But Randall owns this space. She’s calling the shots, no matter how much her character’s behaviour might imply otherwise, and the audience’s appraisal of each performance is subtly dictated by hers. But this is not a study of subjugation. Acting doesn’t work like that. For something interesting to happen — something usable, in film terms (although that’s a complicated notion here, where every ‘take’ is shown and has an intrinsic value) — there must be mutual trust. Even the most unlikely of acting partners must be taken seriously, his oddest choices honoured, or it all falls apart. Randall is the star of the show, but it’s also her task to allow each man who enters the room his moment to be seen. In this, and in the careful calibration of her own performance in response to each scenario, she excels, never losing sight of what is being created.


Audience variables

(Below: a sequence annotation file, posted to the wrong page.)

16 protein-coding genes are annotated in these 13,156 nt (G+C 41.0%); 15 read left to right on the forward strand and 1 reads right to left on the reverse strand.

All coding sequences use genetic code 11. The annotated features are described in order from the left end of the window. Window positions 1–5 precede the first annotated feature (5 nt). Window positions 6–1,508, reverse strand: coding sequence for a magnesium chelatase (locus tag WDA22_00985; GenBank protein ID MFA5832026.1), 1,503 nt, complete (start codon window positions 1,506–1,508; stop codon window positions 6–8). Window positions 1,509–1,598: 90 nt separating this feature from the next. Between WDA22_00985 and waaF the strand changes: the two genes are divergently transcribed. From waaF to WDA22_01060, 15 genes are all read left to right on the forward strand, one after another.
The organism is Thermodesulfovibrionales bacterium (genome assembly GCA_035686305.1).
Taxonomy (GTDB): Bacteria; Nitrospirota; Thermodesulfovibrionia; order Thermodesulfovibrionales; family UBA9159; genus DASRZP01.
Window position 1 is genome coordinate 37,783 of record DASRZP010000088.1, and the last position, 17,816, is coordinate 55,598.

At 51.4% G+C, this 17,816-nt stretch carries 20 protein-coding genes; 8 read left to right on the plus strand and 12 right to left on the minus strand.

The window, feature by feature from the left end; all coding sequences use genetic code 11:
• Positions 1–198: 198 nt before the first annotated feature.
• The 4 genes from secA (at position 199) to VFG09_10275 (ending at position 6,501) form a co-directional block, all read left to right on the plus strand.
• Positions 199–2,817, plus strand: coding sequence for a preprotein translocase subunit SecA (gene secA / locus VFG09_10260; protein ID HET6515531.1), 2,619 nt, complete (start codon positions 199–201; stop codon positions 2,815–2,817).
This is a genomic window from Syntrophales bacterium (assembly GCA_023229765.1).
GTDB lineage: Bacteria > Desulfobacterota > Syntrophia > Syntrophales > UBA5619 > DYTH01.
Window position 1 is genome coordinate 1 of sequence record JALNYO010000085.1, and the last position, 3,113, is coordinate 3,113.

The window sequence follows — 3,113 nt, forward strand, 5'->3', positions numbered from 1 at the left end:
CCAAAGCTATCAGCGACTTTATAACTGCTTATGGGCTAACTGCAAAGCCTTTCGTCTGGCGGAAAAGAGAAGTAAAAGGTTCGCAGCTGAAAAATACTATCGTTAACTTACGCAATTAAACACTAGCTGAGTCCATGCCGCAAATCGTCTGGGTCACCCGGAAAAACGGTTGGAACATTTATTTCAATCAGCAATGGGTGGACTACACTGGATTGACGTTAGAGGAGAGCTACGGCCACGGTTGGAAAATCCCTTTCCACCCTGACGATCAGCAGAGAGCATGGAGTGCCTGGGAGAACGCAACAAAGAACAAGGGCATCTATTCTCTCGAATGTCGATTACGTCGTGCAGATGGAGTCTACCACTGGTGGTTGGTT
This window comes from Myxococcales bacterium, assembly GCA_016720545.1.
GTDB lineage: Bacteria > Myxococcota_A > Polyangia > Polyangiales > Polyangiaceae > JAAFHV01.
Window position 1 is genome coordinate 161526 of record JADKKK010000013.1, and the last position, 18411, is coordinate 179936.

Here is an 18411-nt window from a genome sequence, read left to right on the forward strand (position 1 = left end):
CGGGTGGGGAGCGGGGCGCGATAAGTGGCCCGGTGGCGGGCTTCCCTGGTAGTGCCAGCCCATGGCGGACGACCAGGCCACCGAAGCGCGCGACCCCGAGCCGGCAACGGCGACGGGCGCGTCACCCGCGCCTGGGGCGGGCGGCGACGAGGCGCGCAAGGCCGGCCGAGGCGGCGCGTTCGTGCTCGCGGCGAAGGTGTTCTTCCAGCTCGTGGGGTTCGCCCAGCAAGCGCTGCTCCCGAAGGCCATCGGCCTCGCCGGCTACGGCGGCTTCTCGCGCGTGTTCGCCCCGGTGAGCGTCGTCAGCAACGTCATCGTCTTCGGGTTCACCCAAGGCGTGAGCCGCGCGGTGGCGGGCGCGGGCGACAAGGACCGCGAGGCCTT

There’s a discipline to this work that can’t be easy to maintain in the face of exhaustion and in front of a festival audience looking for a good time and not always capable of appreciating nuance. Even from the first few iterations of the scene on Saturday afternoon there was laughter where none seemed particularly warranted (maybe some of the audience knew the men on stage, maybe they’d already started drinking) and by the time day turned into night a carnival atmosphere took over, with cheers and laughter flowing freely. By around two in the morning things got a little wild. T-shirts were torn off, dancing got sillier, noodles were flung more exuberantly. The men on stage, and the men in the audience, it has to be said, became increasingly competitive. When a man seemed to win over Randall, and win over the crowd, it became a badge of honour. “That’s our boy, a fine ragout,” I heard a guy in the audience say proudly at one stage. Later, another man waiting for his own performance timeslot muttered to his friend, “This is my moment. I’m scared now though. How do I follow Diamond Shirt Guy?” How indeed.